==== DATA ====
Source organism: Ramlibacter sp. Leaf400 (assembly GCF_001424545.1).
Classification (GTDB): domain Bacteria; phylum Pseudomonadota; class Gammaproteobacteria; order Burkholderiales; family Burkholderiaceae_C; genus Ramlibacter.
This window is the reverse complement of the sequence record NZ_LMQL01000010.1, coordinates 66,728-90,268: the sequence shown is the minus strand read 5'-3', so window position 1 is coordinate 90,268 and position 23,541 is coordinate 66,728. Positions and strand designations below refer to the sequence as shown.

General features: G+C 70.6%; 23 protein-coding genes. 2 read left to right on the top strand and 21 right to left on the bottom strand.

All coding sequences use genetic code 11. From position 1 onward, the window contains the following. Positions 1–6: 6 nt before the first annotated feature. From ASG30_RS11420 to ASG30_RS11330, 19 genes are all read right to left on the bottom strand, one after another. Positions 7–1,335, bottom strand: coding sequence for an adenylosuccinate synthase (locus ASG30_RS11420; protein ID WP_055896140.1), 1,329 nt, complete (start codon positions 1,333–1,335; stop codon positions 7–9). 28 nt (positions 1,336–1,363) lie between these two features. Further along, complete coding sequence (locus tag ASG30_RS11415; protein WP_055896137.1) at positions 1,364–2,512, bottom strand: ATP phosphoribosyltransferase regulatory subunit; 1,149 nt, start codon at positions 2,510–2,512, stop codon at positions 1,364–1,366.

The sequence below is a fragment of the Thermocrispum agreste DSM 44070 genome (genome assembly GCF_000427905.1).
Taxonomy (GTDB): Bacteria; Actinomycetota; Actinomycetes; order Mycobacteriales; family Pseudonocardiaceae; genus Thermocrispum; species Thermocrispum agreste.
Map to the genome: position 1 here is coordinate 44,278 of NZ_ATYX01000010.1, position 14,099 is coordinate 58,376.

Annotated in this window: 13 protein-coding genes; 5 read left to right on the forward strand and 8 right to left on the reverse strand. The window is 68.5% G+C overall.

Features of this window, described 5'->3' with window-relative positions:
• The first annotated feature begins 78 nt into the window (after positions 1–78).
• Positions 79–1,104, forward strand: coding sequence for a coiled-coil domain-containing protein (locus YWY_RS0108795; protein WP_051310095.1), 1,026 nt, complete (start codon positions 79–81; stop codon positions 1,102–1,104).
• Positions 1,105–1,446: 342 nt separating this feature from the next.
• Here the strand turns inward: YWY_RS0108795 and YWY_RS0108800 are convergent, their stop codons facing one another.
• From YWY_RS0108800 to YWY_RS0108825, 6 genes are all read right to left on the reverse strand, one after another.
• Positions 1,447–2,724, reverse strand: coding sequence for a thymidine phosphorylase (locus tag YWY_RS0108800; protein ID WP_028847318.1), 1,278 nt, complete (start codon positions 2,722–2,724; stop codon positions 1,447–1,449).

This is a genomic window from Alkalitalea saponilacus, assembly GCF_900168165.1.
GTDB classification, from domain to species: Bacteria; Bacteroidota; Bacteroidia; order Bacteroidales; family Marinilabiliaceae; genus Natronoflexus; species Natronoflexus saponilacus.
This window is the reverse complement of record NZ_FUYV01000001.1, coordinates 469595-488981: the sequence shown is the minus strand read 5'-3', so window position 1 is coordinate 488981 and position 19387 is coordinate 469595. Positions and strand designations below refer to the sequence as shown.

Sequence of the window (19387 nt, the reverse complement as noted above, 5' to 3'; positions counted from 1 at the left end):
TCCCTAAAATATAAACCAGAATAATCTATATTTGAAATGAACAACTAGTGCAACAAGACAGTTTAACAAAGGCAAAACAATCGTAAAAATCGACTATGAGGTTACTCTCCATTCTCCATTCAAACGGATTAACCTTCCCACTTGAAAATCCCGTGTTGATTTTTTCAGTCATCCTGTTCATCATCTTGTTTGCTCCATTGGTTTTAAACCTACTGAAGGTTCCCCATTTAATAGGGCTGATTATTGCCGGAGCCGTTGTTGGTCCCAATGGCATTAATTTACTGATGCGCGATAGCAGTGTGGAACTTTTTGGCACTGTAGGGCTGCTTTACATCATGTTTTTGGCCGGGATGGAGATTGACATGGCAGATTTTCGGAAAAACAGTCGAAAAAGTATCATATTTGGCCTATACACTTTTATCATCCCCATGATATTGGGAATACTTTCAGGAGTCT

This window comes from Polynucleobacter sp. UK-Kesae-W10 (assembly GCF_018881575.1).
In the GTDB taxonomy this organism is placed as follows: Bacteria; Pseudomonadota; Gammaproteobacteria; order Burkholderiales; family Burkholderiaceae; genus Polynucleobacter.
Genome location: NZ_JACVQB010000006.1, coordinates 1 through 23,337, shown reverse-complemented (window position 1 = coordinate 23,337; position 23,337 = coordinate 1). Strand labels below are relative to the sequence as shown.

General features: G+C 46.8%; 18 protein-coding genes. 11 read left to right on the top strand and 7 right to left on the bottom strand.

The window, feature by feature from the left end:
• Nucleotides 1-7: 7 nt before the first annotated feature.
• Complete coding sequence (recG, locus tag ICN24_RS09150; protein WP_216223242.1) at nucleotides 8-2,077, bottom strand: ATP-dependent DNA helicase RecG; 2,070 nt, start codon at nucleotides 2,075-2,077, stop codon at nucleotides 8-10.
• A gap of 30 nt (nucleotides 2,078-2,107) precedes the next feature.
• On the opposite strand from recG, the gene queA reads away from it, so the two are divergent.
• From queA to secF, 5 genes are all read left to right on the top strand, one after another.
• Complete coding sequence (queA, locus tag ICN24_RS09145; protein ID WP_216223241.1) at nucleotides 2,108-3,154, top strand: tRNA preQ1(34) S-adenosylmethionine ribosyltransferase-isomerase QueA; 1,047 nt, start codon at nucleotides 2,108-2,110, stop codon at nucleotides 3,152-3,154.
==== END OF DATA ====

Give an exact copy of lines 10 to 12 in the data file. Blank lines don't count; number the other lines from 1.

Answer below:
Features of this window, described 5'->3' with window-relative positions:
• The first annotated feature begins 78 nt into the window (after positions 1–78).
• Positions 79–1,104, forward strand: coding sequence for a coiled-coil domain-containing protein (locus YWY_RS0108795; protein WP_051310095.1), 1,026 nt, complete (start codon positions 79–81; stop codon positions 1,102–1,104).